back to news Sept. 11, 2019

Network of global coral researchers converges at Ohio State

Coral reefs, dynamic underwater ecosystems made up of thousands of corals and other marine species, play an essential role within and above the sea.

They are vital to a quarter of marine life — providing shelter, food and other nutrients for countless species — yet cover just 0.2% of the ocean floor. They mitigate wave action, protecting coastlines from damage inflicted by tropical storms. When factoring in tourism and fishing industries, the global economic value of coral reefs is estimated at $9.9 trillion per year.

But because of climate change, coral reefs are dying. An increase in atmospheric carbon dioxide levels causes ocean acidification, which can impede and sometimes stop skeletal growth. Plus, as oceans warm, coral eject algae living in their tissue, causing coral bleaching, a symptom that can lead to mortality. That coral bleaching is the single largest threat to coral reefs for the next few decades.

A global environmental issue requires a global response, and the importance for scientists to be efficient and synchronized in their research efforts cannot be understated. Earth Sciences Professor Andréa Grottoli is tasked with making that happen.

Grottoli is the director of the recently formed Coral Bleaching Research Coordination Network (CBRCN). Funded by the National Science Foundation, the CBRCN is an interdisciplinary team of coral scientists who work together to develop best practices and experiment protocol recommendations to make their research more efficient and improve the rate of coral bleaching discovery.

“Bleaching is killing coral reefs, and we don’t have a lot of time,” Grottoli said. “If we can coordinate our efforts by developing best practice recommendations, it can help shape how we do the science and help us better compare it between experiments and products.”

A diver observes coral bleaching off the coast of Australia. Photo credit: The Ocean Agency
A diver observes coral bleaching off the coast of Australia. Photo credit: The Ocean Agency.


The first of three CBRCN workshops was held at the School of Earth Sciences last May. Twenty-seven coral scientists from around the world converged at Ohio State to develop coral bleaching experimental design protocol recommendations and establish a baseline of variables to include in all studies, to facilitate comparisons studies and move the science forward, faster. 

The workshop was successful, Grottoli said, and the group plans on writing two papers set to publish later this fall. One details how previous experiments were conducted and identifies recurring themes and gaps in research. The other shares the group’s recommendations with the greater scientific community. Grottoli also plans to produce a webinar that summarizes the workshop’s conclusions.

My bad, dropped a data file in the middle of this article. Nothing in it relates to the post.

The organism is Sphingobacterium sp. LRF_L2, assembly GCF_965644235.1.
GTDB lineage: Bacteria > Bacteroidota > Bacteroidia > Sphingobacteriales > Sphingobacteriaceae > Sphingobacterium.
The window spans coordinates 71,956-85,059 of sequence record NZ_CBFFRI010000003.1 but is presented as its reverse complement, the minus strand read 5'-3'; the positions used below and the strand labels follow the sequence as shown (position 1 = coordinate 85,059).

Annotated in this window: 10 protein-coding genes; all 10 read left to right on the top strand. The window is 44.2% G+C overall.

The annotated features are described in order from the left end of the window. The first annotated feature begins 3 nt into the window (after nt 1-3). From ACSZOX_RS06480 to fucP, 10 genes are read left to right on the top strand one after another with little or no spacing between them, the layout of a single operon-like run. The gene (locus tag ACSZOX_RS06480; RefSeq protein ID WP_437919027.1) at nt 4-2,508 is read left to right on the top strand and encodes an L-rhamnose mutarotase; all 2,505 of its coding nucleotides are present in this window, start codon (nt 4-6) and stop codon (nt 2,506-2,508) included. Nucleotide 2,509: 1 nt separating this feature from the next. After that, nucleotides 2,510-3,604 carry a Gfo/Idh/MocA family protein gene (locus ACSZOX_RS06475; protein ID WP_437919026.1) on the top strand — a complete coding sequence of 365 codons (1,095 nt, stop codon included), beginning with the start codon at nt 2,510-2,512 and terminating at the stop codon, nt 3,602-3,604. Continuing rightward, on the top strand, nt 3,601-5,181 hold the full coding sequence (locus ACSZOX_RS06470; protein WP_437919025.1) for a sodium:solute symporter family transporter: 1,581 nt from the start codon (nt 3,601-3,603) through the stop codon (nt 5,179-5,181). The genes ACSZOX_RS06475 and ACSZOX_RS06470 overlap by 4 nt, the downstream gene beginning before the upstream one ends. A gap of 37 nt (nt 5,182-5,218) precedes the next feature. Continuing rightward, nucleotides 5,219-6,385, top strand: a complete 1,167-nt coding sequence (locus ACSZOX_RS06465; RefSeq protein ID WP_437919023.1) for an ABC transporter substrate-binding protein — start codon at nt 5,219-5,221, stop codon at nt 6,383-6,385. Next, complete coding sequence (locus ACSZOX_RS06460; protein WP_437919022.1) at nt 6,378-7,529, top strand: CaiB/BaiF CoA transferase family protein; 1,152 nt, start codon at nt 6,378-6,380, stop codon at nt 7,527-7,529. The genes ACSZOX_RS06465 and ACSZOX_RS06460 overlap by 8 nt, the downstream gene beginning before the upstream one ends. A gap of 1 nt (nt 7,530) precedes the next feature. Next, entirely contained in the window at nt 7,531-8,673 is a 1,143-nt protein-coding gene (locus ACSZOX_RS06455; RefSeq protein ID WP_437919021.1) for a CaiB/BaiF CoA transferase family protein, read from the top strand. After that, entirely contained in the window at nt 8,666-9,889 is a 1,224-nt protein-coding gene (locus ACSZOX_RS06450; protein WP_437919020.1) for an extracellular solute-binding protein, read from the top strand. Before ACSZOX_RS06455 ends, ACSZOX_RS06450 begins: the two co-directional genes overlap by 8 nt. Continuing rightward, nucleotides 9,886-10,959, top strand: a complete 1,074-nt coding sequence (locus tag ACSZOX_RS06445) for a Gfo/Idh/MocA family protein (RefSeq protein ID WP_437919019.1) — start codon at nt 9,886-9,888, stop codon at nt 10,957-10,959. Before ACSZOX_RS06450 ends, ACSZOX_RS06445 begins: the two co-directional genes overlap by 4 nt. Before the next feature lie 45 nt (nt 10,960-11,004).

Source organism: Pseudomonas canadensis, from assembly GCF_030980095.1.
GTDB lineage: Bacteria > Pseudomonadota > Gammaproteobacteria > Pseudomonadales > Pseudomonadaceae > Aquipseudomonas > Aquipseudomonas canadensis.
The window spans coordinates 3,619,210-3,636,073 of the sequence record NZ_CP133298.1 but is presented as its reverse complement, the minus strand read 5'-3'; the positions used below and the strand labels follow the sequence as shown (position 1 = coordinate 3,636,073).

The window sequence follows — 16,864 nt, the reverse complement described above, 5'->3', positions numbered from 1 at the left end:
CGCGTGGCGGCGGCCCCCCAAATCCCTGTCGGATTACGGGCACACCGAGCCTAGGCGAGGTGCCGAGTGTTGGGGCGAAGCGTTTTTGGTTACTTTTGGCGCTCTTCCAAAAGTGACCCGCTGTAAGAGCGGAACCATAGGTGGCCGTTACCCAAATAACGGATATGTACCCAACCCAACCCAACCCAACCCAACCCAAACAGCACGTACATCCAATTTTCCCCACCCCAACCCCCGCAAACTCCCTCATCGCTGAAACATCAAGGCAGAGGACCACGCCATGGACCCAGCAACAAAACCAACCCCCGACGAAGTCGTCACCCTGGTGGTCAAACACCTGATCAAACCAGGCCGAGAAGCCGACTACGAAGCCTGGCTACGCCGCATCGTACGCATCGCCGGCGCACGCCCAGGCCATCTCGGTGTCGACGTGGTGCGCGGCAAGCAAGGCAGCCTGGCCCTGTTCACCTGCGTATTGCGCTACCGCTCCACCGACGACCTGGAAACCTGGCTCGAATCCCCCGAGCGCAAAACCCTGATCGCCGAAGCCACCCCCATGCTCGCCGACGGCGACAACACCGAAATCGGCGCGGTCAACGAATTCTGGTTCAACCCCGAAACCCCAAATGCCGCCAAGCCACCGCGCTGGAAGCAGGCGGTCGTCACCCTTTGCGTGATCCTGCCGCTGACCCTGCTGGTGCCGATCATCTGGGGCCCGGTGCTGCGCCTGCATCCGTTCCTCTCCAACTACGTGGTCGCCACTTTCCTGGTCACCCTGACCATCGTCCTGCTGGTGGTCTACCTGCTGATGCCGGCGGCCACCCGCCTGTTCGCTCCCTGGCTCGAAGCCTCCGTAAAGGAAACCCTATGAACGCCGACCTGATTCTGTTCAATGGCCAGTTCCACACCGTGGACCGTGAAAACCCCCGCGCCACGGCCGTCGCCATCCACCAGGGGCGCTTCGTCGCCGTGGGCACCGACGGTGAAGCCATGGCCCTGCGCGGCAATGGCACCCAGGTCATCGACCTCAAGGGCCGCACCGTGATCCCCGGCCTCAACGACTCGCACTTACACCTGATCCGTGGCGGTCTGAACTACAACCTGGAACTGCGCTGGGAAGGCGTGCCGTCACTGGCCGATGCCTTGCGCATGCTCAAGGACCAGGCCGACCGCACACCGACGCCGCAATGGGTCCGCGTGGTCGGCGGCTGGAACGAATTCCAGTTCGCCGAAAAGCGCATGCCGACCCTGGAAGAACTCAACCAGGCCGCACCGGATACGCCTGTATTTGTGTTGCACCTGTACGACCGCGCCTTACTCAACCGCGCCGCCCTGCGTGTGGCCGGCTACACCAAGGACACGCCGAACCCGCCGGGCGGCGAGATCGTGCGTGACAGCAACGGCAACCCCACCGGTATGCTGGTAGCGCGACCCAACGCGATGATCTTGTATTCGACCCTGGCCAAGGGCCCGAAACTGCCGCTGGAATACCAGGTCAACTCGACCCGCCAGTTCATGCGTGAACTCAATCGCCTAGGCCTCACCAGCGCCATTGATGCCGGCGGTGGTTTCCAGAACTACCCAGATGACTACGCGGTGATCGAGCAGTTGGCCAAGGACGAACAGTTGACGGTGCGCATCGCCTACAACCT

“One thing that really surprised us was how much we were all in agreement about what needed to be done and where the gaps were,” Grottoli said.

CBRCN’s second workshop is July 1-3, 2020, in conjunction with the 14th International Coral Reef Symposium in Bremen, Germany. The workshop will focus on developing recommendations for archiving samples from existing and planned experiments. The final workshop is June 2021 at Ohio State and concentrates on developing best practice recommendations for synthesizing data gathered from experiments.

CRBCN’s impact on coral research doesn’t stop with the workshops. Through the network’s Early Career Training Program, PhD students and postdocs will have opportunities to learn new techniques and approaches to coral bleaching research from different laboratories and universities.

“The program is designed to give applicants a chance to learn a new skill outside of what they were trained to do so they can foster collaboration outside their immediate area of knowledge,” Grottoli said.

The idea for a coral bleaching network was formed in 2016 during a meeting of coral scientists at the 13th International Coral Reef Symposium. When Grottoli was approached to develop the CBRCN and direct the network, she couldn’t say no.

 We need to move the science forward faster and more efficiently so we can make a difference before coral reefs are gone,” she said.

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